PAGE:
Riche stated, “I thought the best thing I could do was get right in the middle of them. That way, they could not shoot me without risking their own safety. I did, and they backed out of the room onto the porch. The last one in the room I kind of threw out. As I did, I heard more shots outside on the porch by the door.”

Lake County History, Chapter 111: The White Cap Murders, Part 2

Riche’s young wife, Helen, angry at the sudden rude intrusion and manner, rushed to one of the men and tried to pull the mask from his face. At the same time, seeing her intent, her husband grabbed at her, moving to protect his wife. One of the masked men reached her first. He pushed her to the floor, and at that same instant, a volley of gunfire erupted in the room.
“There were eight or ten shots, or maybe more,” Riche said later.
”I tried to pull Helen away from the man that was holding her down. That was when I saw Helen was wounded. She had been shot, and her side was bleeding.”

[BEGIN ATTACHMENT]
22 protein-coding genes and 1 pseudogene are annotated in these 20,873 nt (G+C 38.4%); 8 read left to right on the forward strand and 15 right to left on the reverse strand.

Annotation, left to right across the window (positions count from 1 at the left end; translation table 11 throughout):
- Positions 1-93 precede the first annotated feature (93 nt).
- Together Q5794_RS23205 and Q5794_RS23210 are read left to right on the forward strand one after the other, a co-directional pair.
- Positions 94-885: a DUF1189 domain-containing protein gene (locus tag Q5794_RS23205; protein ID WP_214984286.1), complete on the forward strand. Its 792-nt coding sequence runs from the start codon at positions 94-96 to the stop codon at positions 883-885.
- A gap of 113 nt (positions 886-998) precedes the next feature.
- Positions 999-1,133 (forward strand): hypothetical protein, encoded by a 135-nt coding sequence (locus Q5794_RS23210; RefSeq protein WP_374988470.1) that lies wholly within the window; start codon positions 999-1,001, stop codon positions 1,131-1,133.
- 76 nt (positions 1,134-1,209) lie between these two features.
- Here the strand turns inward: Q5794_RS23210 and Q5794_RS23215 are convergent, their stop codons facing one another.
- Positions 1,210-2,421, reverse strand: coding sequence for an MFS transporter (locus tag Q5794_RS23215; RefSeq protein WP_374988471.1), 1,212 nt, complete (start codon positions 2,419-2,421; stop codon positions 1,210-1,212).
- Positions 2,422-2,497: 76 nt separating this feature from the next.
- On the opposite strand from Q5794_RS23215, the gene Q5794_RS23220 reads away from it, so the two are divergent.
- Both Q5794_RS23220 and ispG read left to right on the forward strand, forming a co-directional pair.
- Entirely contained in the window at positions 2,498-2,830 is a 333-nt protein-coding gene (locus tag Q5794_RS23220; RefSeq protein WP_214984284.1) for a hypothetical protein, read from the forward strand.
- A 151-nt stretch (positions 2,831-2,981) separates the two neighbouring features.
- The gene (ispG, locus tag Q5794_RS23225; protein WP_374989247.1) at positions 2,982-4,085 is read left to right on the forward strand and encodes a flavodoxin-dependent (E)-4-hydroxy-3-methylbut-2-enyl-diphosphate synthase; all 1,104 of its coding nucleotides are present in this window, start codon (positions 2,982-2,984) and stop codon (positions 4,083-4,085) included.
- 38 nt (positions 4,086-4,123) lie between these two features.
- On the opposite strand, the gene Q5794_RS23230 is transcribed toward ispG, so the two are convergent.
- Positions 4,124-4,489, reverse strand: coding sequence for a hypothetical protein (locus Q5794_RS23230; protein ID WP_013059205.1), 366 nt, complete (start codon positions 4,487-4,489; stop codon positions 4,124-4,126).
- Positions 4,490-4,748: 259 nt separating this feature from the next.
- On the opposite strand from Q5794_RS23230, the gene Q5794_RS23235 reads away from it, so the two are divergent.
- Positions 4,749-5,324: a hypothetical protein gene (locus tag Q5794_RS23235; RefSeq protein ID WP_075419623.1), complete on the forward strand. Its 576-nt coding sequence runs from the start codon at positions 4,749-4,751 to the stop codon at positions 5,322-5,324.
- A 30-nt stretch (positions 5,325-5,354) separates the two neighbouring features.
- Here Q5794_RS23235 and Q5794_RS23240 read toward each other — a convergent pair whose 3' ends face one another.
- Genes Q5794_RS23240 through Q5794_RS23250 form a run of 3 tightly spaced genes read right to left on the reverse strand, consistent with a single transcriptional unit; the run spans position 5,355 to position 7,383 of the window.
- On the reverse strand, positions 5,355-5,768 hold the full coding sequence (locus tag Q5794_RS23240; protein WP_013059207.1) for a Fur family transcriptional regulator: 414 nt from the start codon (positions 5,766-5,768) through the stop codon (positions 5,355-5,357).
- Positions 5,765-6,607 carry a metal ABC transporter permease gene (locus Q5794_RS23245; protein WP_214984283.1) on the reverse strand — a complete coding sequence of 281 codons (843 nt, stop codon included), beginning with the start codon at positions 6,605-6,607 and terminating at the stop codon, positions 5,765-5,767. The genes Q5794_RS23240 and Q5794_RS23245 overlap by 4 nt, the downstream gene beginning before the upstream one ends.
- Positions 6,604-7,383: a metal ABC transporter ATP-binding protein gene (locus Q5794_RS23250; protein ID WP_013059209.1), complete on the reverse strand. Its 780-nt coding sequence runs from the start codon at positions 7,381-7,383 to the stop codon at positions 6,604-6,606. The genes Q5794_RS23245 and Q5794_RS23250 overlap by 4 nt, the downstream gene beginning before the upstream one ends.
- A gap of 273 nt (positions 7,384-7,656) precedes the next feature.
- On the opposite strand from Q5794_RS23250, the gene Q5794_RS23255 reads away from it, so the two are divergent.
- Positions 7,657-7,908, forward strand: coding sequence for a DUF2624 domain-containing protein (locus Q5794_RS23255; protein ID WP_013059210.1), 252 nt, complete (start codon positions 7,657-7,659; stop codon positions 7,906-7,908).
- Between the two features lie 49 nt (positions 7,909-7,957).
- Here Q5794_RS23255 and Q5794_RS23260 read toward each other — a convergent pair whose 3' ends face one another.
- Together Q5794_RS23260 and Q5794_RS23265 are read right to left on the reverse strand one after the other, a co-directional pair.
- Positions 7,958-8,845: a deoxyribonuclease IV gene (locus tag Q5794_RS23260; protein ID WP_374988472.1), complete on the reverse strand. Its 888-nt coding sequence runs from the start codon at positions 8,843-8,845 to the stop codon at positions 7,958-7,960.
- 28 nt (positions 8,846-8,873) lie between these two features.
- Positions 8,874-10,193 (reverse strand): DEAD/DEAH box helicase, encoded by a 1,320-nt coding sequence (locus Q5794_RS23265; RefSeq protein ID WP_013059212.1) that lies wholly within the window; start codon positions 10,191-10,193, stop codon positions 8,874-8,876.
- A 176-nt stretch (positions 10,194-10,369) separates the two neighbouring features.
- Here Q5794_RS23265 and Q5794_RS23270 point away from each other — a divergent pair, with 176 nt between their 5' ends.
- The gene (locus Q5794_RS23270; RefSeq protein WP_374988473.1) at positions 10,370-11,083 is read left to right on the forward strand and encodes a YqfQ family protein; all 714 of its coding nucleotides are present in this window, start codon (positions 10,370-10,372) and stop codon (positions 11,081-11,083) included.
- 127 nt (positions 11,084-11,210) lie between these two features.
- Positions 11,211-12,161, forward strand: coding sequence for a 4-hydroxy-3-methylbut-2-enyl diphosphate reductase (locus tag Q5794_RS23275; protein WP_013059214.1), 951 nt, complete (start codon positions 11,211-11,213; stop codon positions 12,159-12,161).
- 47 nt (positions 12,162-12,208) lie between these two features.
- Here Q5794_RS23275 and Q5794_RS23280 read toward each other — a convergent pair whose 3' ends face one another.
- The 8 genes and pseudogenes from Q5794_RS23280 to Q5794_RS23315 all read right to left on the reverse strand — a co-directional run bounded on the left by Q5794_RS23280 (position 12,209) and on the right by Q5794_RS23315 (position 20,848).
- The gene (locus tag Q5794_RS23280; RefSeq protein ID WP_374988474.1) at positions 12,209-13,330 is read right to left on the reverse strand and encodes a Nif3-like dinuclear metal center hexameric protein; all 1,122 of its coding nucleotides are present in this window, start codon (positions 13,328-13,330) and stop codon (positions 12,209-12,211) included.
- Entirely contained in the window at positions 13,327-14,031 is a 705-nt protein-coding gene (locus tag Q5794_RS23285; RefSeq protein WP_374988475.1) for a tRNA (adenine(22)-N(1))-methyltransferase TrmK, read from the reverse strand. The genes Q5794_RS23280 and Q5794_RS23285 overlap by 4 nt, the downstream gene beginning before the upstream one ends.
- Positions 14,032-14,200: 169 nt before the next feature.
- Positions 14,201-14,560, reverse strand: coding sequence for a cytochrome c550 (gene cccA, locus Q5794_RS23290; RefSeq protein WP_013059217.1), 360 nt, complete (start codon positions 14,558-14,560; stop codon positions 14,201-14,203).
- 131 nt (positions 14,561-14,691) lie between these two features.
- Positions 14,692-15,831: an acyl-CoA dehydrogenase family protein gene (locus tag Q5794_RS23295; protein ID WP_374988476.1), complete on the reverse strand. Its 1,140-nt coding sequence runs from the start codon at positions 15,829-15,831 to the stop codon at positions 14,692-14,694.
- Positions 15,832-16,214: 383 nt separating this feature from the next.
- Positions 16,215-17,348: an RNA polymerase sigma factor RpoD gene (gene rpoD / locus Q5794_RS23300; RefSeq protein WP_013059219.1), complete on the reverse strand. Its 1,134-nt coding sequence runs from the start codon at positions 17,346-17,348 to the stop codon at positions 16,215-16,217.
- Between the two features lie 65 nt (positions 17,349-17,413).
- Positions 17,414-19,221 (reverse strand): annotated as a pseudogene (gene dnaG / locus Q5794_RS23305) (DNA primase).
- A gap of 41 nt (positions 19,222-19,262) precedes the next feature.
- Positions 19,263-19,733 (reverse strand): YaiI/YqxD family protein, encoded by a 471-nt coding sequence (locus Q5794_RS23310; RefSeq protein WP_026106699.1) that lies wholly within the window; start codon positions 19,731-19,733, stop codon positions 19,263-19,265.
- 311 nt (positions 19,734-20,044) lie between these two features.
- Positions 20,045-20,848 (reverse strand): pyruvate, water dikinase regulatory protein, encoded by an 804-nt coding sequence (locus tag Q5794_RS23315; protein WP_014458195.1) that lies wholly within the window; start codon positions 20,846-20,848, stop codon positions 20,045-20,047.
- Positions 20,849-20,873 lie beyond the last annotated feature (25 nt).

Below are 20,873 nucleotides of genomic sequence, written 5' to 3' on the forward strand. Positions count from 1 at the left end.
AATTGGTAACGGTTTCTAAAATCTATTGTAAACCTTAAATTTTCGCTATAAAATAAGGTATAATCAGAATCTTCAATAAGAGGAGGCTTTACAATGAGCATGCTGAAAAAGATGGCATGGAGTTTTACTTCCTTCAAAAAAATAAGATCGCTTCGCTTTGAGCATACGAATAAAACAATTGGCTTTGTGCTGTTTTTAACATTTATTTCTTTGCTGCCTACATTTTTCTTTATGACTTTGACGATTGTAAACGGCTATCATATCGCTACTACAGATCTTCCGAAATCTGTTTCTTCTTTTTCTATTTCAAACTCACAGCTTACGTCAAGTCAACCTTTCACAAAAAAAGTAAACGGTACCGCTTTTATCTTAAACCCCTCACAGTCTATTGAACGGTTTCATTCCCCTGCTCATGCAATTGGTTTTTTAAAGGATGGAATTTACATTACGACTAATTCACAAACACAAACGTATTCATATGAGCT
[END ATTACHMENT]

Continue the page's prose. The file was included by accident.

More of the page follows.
Riche always kept two pistols in his bedroom under his pillow. He also had a rifle. Unfortunately, getting to that weapon at that moment was no longer possible. His Winchester 44 was behind the front door of the saloon, and the masked men were in the way.
“I pushed Helen’s body under a little raised part of the bar. I hoped to take her into the kitchen for safety while I went to the bedroom for my pistol.”

Memories of the Mayacamas Mountains: The Story of Adams Springs, Loch Lomond, and the Prather Family

Where once stood a kitchen, only an old stove remains. It lays on the ground, flopped on its side, once-white enamel slowly rusting to grey-brown. Sheet metal and tin scatter across the grounds, holding back the scotch broom and blackberry bushes. Bedsprings jauntily poke out of the creekbed, sagged and twisted. Among the debris, a thick piece of handblown glass dating from the turn of the 20th century sits, only a small slice of what once was a gallon jug. The winter sun barely pokes through the hazy sky. It doesn’t look like the map Steve Prather had scribbled on the bottom of a 24 pack of 7-Up a week earlier. His map had squares on it, marking houses and the location of the spring. I look at the torn piece of cardboard in my hand one more time, then look up. There’s nothing here.